• Libby Anne

    College at Thirty – "Even if I did have a child, wouldn't I want it to see me acheiving wonderful things?" This. Part of why it's so often so hard for me to visualize a life where I balance my needs with the needs of my family, a life where I have a life beyond my children but also invest in them, is, quite simply, because I never saw that growing up. My mother had her hobbies and her friends, but her identity was "wife" and "mother." I have friends now who grew up with mothers who were living out their dreams AND investing in their children, and for these friends, visualizing this balance is no problem, because they've seen it modeled. I didn't. And that's part of why I really want my daughter to grow up seeing it modeled – for HER, not just for ME.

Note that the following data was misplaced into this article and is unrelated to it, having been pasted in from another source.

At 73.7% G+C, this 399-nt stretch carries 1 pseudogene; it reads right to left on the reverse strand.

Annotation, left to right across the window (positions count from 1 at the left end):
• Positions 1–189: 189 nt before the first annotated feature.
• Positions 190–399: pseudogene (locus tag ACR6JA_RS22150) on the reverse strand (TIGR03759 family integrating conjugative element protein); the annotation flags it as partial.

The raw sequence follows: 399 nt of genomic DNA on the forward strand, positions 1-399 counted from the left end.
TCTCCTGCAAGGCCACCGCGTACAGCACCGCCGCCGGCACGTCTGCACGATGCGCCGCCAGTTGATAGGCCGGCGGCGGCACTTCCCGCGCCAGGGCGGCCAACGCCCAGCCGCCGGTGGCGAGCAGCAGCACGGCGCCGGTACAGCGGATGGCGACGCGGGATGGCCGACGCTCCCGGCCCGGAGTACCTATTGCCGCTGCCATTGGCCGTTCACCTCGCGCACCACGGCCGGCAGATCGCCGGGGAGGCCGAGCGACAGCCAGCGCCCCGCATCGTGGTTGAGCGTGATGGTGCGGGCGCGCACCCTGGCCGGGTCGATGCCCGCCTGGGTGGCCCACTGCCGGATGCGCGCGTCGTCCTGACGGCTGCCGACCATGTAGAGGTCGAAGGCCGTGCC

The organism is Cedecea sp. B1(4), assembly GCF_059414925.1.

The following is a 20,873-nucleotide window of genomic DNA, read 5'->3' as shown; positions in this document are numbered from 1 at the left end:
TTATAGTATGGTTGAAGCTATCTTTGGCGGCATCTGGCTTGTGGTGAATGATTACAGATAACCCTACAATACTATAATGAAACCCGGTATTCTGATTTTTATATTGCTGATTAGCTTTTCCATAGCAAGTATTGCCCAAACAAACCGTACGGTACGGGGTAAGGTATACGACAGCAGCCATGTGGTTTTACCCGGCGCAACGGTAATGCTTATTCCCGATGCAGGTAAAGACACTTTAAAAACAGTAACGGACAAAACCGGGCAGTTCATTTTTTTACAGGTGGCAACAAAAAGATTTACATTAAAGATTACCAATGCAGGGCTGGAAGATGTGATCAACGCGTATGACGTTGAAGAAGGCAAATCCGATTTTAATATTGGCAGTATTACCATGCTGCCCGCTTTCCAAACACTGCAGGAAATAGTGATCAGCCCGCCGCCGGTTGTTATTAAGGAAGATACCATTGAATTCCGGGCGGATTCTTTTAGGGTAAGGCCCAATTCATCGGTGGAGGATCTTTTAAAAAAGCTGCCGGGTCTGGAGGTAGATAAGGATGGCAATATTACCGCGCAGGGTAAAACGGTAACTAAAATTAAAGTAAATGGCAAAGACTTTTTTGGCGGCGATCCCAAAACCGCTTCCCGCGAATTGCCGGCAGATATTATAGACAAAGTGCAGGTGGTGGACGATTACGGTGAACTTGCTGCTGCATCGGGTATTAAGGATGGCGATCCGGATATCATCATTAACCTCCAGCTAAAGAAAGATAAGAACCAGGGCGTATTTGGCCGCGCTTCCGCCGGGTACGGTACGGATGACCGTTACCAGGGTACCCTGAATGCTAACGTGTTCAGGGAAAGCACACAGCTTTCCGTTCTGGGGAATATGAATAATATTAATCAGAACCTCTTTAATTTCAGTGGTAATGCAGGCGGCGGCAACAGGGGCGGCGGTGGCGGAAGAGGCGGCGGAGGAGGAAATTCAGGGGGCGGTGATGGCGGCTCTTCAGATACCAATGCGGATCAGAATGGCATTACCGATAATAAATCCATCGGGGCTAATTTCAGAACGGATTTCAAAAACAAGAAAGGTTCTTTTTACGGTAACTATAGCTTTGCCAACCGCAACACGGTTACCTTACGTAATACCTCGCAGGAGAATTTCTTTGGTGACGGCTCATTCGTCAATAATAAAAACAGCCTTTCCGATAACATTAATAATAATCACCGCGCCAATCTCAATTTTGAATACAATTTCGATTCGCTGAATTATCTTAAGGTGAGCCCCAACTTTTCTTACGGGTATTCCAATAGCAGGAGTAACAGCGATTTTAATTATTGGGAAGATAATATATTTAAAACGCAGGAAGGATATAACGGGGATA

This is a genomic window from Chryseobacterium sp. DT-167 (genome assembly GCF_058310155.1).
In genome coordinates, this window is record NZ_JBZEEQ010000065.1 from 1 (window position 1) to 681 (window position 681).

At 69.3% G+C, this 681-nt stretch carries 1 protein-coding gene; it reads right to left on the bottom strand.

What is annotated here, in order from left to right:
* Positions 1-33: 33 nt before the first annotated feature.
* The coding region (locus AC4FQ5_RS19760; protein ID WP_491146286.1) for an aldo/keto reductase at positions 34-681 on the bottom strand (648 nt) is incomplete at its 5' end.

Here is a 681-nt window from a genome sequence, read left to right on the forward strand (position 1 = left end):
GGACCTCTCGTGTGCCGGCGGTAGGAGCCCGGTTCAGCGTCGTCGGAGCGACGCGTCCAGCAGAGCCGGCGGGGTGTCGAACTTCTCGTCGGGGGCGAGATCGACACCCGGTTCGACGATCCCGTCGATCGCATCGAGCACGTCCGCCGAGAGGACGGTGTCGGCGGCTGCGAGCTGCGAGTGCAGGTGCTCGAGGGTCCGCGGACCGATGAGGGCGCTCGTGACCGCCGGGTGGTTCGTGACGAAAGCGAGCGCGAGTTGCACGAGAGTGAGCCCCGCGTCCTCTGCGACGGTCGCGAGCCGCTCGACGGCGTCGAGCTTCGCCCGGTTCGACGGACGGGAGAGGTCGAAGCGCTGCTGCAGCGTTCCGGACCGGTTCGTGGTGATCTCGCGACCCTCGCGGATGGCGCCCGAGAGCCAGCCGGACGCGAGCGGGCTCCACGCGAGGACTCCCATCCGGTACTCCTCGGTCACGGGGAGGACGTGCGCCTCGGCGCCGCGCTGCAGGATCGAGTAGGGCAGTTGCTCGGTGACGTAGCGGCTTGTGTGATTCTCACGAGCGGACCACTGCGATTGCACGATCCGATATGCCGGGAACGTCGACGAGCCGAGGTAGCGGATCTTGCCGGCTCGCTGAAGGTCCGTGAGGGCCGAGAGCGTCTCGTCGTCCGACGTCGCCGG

• Sierra

    Hear hear!The lesson I learned from my mother's selflessness, sacrifice and submission was that once you have kids, you're as good as dead. You become a kid-support system. Nothing made me want to be a mother less than having my childhood be the center of my mother's universe. It convinced me that my life would expire sometime in my twenties to make room for the next generation. I still haven't entirely shaken free from this idea, and this is why I have no desire to have kids yet. I can't risk resenting them for 'ending' my life; it wouldn't be their fault. But how am I supposed to know what it looks like to have an independent existence without the lurking fear that your kids will grow up to hate you for not sacrificing for them?